OGH to streamline process of declaring patients \'brain dead\'

Hospitals face shortage of kidneys and liver for organ transplant

Hyderabad: Facing a shortage of kidneys and liver for organ transplant, Osmania General Hospital (OGH) is trying to streamline the process of declaring patients 'brain dead' so that their organs can be potentially donated.

Brain death is the complete loss of brain function in a person who is on artificial life support. When patients are declared brain dead, hospital authorities can counsel family members of the deceased and request them to donate the organs. According to officials, many potential donors are being overlooked.

In OGH, there is a high demand for kidneys, but due to low availability, the hospital is only performing 2-3 renal transplants per month.

OGH Superintendent Dr B. Nagender said, "There is a committee comprising neurologists, treating doctors and administrators to declare patients brain dead, but it is not being done in many cases. OGH especially gets a lot of victims of severe road accidents, who can be potential donors. We want to improve the declaration process."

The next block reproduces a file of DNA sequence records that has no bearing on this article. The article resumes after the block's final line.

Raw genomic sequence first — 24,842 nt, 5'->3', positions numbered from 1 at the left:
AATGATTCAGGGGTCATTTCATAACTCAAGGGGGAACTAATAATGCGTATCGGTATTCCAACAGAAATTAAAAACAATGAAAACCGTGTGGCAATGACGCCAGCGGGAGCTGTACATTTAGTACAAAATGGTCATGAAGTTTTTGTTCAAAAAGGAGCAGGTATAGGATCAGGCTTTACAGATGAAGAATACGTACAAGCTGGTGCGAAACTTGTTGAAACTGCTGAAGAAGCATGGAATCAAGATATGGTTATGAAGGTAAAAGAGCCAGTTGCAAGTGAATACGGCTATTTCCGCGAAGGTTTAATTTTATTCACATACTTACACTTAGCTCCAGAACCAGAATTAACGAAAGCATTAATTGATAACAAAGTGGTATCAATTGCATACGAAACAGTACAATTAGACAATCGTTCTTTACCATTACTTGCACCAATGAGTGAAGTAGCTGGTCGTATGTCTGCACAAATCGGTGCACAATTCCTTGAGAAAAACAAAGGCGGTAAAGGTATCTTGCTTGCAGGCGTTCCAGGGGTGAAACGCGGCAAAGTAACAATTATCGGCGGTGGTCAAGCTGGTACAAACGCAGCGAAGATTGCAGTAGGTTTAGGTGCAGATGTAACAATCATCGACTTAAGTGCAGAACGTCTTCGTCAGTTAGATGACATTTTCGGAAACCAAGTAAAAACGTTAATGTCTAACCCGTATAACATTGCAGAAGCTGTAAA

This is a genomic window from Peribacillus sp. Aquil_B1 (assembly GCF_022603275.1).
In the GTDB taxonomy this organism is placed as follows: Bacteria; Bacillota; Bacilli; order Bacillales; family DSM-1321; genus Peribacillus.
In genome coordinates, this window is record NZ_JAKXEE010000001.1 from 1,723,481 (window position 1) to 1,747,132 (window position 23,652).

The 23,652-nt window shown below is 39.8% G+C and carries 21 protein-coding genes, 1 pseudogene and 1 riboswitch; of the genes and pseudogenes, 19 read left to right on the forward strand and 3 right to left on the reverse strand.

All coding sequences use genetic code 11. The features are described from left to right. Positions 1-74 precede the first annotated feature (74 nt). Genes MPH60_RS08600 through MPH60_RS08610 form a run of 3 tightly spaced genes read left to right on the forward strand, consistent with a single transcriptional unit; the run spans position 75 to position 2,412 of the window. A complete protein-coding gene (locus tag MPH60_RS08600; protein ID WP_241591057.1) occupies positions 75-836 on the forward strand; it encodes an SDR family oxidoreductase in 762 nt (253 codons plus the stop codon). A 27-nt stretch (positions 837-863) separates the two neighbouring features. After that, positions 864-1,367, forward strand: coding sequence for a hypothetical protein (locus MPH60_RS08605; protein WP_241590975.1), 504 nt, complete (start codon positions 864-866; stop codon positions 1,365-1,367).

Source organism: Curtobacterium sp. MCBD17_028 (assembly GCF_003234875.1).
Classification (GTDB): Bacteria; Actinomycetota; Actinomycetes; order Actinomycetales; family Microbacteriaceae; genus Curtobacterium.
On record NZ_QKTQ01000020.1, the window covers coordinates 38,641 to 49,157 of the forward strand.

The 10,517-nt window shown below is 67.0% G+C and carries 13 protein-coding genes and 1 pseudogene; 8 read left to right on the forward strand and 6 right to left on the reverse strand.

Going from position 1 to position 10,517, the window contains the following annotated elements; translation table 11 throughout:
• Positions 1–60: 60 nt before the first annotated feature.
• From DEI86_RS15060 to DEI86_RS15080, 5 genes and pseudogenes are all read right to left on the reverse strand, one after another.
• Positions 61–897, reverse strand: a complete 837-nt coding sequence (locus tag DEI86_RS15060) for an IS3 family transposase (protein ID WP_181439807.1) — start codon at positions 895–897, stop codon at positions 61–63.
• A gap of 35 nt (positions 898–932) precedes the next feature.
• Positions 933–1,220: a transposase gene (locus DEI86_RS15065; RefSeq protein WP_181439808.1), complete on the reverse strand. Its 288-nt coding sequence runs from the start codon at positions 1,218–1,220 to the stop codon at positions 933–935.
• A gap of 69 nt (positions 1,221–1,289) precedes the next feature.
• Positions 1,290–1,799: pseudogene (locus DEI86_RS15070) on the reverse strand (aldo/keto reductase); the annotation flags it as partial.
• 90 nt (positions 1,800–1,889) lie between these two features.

All donated organs are allocated to various hospitals on a rotation basis through the Jeevandan organ donation programme. Programme incharge Dr G. Swarnalatha said that due to the similar problem of some eligible candidates being overlooked for organ donation, Kerala and Gujarat had issued government orders making it mandatory for the treating doctor to declare patients who have suffered brain death as brain dead.

Telangana does not have such a mandate. "I had suggested that data on patients in coma, which is available in the Aarogyasri database, can be used to find out the number of such patients, who may eventually become potential donors," Dr Swarnalatha said.

In the Jeevandan portal, there is a waiting list of 3,000 patients who need a kidney. Among all organs, kidneys have the most demand. Until June 6 this year, 123 kidneys and 81 livers have been supplied for transplants via the portal.

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